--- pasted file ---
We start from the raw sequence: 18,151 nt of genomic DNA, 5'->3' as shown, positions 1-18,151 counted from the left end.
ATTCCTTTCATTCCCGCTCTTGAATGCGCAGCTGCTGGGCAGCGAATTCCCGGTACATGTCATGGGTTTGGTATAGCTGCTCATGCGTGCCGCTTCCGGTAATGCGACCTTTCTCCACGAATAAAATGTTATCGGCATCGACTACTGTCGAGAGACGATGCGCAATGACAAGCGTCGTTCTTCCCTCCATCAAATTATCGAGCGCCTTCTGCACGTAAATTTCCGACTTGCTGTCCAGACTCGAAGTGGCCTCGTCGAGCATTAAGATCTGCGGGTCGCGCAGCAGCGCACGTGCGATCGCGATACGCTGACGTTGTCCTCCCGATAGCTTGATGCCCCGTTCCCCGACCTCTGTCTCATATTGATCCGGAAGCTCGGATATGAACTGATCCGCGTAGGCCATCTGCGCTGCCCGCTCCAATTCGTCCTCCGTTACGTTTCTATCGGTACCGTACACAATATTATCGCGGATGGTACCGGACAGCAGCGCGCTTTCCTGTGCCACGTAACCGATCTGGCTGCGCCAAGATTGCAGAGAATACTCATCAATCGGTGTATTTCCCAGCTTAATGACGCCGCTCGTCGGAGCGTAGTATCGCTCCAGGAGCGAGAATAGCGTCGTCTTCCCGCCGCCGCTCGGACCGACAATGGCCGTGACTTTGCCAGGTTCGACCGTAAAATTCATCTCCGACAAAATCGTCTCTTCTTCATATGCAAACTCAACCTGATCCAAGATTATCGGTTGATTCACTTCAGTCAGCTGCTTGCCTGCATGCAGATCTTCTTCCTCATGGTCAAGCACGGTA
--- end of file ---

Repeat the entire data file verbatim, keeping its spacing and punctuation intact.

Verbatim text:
We start from the raw sequence: 18,151 nt of genomic DNA, 5'->3' as shown, positions 1-18,151 counted from the left end.
ATTCCTTTCATTCCCGCTCTTGAATGCGCAGCTGCTGGGCAGCGAATTCCCGGTACATGTCATGGGTTTGGTATAGCTGCTCATGCGTGCCGCTTCCGGTAATGCGACCTTTCTCCACGAATAAAATGTTATCGGCATCGACTACTGTCGAGAGACGATGCGCAATGACAAGCGTCGTTCTTCCCTCCATCAAATTATCGAGCGCCTTCTGCACGTAAATTTCCGACTTGCTGTCCAGACTCGAAGTGGCCTCGTCGAGCATTAAGATCTGCGGGTCGCGCAGCAGCGCACGTGCGATCGCGATACGCTGACGTTGTCCTCCCGATAGCTTGATGCCCCGTTCCCCGACCTCTGTCTCATATTGATCCGGAAGCTCGGATATGAACTGATCCGCGTAGGCCATCTGCGCTGCCCGCTCCAATTCGTCCTCCGTTACGTTTCTATCGGTACCGTACACAATATTATCGCGGATGGTACCGGACAGCAGCGCGCTTTCCTGTGCCACGTAACCGATCTGGCTGCGCCAAGATTGCAGAGAATACTCATCAATCGGTGTATTTCCCAGCTTAATGACGCCGCTCGTCGGAGCGTAGTATCGCTCCAGGAGCGAGAATAGCGTCGTCTTCCCGCCGCCGCTCGGACCGACAATGGCCGTGACTTTGCCAGGTTCGACCGTAAAATTCATCTCCGACAAAATCGTCTCTTCTTCATATGCAAACTCAACCTGATCCAAGATTATCGGTTGATTCACTTCAGTCAGCTGCTTGCCTGCATGCAGATCTTCTTCCTCATGGTCAAGCACGGTA